news Friday, May 22, 2015 - 05:30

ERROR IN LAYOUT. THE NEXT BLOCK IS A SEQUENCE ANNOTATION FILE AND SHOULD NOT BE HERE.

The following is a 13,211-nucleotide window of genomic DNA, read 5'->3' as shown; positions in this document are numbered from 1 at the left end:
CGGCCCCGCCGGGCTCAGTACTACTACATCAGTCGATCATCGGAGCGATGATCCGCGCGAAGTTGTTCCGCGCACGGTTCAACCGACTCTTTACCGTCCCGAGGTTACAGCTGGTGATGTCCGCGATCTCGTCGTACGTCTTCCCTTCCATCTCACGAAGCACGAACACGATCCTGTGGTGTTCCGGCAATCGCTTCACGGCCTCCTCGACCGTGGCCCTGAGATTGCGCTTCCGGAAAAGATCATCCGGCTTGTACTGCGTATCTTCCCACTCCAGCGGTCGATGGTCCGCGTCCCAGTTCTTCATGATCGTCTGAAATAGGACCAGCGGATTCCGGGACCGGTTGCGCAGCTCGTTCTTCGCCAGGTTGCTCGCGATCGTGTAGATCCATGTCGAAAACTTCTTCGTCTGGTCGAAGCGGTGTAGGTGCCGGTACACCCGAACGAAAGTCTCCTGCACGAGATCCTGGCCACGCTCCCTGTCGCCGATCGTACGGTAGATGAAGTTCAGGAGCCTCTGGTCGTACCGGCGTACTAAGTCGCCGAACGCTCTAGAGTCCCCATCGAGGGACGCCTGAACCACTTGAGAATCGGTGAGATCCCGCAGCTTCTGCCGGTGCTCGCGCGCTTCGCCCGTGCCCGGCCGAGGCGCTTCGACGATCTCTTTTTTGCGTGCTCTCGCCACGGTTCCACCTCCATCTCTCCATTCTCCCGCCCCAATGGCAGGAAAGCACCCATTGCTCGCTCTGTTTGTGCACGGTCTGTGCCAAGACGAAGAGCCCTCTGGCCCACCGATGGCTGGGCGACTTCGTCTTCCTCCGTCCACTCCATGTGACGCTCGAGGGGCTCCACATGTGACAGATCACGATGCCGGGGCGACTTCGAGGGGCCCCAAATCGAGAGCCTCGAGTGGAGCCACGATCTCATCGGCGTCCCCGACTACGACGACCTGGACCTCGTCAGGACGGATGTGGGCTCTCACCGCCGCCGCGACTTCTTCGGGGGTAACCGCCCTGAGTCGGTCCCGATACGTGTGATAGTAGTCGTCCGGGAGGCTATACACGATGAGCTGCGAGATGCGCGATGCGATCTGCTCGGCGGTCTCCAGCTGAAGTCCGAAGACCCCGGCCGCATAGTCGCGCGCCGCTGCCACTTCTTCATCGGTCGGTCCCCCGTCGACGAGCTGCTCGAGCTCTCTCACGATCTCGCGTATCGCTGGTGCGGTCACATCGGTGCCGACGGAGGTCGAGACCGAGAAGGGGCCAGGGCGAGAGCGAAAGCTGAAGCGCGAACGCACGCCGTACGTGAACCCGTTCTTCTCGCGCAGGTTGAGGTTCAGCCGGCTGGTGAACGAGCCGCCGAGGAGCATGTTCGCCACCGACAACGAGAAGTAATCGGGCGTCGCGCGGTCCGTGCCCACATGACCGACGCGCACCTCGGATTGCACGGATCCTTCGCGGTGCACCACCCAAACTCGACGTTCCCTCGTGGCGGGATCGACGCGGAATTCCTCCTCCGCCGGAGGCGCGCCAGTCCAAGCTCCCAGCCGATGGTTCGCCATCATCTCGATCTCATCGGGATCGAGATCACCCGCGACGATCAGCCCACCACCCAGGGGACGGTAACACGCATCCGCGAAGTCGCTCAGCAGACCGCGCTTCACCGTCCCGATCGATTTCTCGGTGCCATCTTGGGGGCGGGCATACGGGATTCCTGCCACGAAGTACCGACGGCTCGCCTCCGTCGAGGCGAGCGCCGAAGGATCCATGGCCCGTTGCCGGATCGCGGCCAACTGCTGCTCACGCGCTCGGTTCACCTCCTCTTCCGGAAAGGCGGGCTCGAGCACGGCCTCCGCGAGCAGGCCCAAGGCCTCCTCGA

Last week, Times of India reported that data accessed through RTI showed that out of nearly 31000 women who opted for medical termination of pregnancy in Mumbai in 2014-15, 1600 were below the age of 19. Further, and shockingly so, abortions among teenage girls below the age of 15 in Mumbai have recorded an alarming increase by 67% in the same year. The Indian child is at risk, and there is simply no doubt about it. A World Health Organisation report mentioned that in 47% of the total number of marriages in India, the bride was a child. The third National Family Health Survey mentioned that there were 36,700 teenage abortions in Mumbai, Delhi, Kolkata and Chennai in 2005-06. A report released in 2007 by ‘Ministry of Women and Child Development’ established that 150 million girls and 73 million boys below 18 years of age were subjected to forced sexual intercourse or other kinds of sexual violence. As per an India Today report, three doctors from the Lady Hardinge hospital run by the central government researched on minors suffering from sexually transmitted diseases. They concluded that the number of children suffering from STD’s were increasing, due to rampant child abuse cases and lack of sexual health programmes in school curriculum. With India having the largest child population in the world, and each one of them at the risk of child marriage, teenage pregnancy, sexual molestation or sexually transmitted diseases, social health experts are pressing more for sensible, compulsory sex-education in schools. The first step, experts say, is making sex-education mandatory. Gowthaman Ranganathan, a lawyer working on related issues says, “We need a comprehensive sex education to be introduced in school curriculum,” adding that it is important to provide updated and relevant information in schools. Further, Kumar V Jahgirdar, Founder President of the NGO CRISP, says that through sex education in schools, children should be taught to differentiate between an appropriate touch and an inappropriate one. “In most cases children are molested by people they are closely associated to,” he says, “And both girls and boys are being sexually exploited, so they need equal protection.” Experts say that the need for sex education in schools is even more urgent now since, with the advent of information technologies, children can easily access sexual content. Manoranjani Girish, a child-rights activist, highlights that children are easily influenced with content in popular media which often spread incomplete or wrong information among children. Such sources should be scrutinised and formal sex-education should be introduced in schools to provide adequate and accurate information to children.
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